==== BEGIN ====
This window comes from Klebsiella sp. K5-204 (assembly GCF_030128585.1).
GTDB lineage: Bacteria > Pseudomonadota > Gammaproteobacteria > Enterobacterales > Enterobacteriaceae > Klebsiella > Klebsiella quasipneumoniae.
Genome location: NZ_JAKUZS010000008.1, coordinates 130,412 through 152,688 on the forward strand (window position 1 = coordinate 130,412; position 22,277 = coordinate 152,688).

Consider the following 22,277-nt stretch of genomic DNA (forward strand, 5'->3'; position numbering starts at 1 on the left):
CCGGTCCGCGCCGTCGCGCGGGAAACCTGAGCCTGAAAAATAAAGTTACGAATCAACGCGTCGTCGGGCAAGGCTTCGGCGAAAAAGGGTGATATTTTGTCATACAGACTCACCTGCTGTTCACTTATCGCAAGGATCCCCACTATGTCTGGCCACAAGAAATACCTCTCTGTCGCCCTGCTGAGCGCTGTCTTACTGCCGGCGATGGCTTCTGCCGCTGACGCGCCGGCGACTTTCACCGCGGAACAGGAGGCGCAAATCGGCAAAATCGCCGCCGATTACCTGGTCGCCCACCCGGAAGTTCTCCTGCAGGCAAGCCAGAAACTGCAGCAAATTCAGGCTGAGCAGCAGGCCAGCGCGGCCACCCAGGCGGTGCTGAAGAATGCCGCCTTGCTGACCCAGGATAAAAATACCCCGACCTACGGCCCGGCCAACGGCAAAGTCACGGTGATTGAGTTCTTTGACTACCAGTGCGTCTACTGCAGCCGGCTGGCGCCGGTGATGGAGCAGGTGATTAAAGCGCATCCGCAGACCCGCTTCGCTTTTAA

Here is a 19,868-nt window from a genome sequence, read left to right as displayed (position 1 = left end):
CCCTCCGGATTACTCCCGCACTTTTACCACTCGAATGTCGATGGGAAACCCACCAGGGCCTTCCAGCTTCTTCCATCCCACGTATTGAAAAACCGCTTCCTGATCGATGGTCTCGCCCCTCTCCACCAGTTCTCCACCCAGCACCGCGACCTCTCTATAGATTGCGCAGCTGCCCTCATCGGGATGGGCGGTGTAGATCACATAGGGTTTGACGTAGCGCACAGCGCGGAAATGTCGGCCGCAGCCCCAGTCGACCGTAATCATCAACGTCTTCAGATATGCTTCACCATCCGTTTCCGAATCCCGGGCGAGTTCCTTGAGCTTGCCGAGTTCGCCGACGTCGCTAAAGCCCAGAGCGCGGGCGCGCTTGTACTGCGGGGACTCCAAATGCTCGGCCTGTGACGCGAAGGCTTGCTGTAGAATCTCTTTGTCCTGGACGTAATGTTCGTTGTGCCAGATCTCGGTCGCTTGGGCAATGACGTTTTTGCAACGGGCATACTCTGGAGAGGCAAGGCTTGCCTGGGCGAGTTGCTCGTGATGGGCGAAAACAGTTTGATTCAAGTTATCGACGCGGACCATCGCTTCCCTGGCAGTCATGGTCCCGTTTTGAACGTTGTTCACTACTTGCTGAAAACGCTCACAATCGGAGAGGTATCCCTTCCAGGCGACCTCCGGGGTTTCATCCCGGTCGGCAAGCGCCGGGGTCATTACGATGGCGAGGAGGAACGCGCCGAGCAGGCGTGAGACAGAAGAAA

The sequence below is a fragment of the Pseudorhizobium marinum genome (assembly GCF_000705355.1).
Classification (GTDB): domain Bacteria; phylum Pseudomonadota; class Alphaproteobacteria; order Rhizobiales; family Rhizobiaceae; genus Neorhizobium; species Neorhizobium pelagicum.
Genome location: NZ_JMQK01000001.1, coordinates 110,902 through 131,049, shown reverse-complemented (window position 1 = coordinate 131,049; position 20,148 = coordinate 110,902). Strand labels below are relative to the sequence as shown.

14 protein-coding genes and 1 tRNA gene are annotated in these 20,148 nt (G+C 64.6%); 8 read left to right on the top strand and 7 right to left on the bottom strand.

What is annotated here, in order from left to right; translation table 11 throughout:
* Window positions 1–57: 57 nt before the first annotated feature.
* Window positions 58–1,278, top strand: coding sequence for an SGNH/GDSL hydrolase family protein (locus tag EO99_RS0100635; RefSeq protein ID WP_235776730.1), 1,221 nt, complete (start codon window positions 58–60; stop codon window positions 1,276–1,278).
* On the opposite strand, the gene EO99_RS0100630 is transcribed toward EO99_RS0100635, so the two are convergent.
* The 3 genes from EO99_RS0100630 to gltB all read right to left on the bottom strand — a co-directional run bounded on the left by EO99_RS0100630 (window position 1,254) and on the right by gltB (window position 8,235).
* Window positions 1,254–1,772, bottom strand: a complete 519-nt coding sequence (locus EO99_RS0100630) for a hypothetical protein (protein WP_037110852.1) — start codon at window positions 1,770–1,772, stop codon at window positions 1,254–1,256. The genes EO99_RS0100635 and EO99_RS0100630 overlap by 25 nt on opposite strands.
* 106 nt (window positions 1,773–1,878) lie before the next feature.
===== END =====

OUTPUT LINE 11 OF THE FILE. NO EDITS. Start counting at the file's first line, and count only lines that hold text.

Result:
14 protein-coding genes and 1 tRNA gene are annotated in these 20,148 nt (G+C 64.6%); 8 read left to right on the top strand and 7 right to left on the bottom strand.